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Cohort study of incidence of sudden unexplained death in persons with seizure disorder treated with antiepileptic drugs in Saskatchewan, Canada.

https://arctichealth.org/en/permalink/ahliterature216297
Source
Epilepsia. 1995 Jan;36(1):29-36
Publication Type
Article
Date
Jan-1995
Author
P. Tennis
T B Cole
J F Annegers
J E Leestma
M. McNutt
A. Rajput
Author Affiliation
International Surveillance, Epidemiology, and Economic Research Division, Burroughs Wellcome Co, Research Triangle Park, NC 27709.
Source
Epilepsia. 1995 Jan;36(1):29-36
Date
Jan-1995
Language
English
Publication Type
Article
Keywords
Adolescent
Adult
Age Factors
Alcoholism - epidemiology
Anticonvulsants - therapeutic use
Cause of Death
Cohort Studies
Comorbidity
Death, Sudden - epidemiology
Drug Prescriptions - statistics & numerical data
Epilepsy - drug therapy - mortality
Female
Hospitalization - statistics & numerical data
Humans
Incidence
Male
Middle Aged
Records as Topic - statistics & numerical data
Risk factors
Saskatchewan - epidemiology
Sex Factors
Abstract
To measure the incidence of sudden unexplained death in treated persons with epilepsy (SUDEP) and to identify risk factors for SUDEP, a cohort of 6,044 persons aged 15-49 years with more than four prescriptions for antiepileptic drugs (AEDs) was identified from the Saskatchewan Health prscription drug file. To exclude subjects whose sudden deaths (SUDs) might be misattributed to another chronic underlying disease, subjects with hospitalizations for cancer or heart problems were excluded. To exclude subjects without epilepsy, subjects with > 2-year AED treatment followed by AED-free time and subjects receiving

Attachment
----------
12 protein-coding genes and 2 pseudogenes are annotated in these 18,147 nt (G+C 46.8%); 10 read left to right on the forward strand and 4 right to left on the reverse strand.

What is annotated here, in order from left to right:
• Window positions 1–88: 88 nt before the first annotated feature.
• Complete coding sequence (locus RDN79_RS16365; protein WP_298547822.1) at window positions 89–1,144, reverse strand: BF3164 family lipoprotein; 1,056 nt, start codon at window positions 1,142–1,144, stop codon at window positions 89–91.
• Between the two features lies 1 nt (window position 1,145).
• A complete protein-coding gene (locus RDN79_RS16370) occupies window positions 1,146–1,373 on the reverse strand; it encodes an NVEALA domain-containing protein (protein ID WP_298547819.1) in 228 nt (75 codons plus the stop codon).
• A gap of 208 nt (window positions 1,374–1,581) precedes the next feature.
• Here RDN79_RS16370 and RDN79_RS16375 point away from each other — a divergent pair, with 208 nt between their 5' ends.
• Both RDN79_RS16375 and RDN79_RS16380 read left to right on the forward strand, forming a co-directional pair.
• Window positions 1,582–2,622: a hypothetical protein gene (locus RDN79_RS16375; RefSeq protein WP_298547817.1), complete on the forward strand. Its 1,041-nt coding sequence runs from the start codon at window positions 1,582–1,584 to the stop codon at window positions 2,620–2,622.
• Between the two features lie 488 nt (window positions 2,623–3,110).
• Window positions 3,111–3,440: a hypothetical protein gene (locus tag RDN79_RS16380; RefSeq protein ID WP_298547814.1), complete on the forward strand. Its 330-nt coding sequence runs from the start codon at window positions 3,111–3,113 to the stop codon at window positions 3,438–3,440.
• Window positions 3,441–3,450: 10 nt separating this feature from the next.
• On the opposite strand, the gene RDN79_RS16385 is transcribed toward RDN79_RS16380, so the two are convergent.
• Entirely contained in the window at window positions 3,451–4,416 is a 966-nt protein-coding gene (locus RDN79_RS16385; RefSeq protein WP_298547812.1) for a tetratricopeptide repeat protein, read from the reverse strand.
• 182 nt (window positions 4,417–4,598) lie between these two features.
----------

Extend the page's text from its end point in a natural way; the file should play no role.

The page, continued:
PubMed ID
8001505 View in PubMed
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Record linkage to conduct an epidemiologic study on the association of rheumatoid arthritis and lymphoma in the Province of Saskatchewan, Canada.

https://arctichealth.org/en/permalink/ahliterature220756
Source
J Clin Epidemiol. 1993 Jul;46(7):685-95
Publication Type
Article
Date
Jul-1993
Author
P. Tennis
E. Andrews
C. Bombardier
Y. Wang
L. Strand
R. West
H. Tilson
P. Doi
Author Affiliation
ESP Division, Burroughs Wellcome Co., Research Triangle Park, NC 27709.
Source
J Clin Epidemiol. 1993 Jul;46(7):685-95
Date
Jul-1993
Language
English
Publication Type
Article
Keywords
Arthritis, Rheumatoid - complications - drug therapy
Cohort Studies
Databases, Bibliographic
Epidemiologic Methods
Humans
Lymphoma - etiology
Medical Record Linkage
Reproducibility of Results
Retrospective Studies
Risk
Saskatchewan
Abstract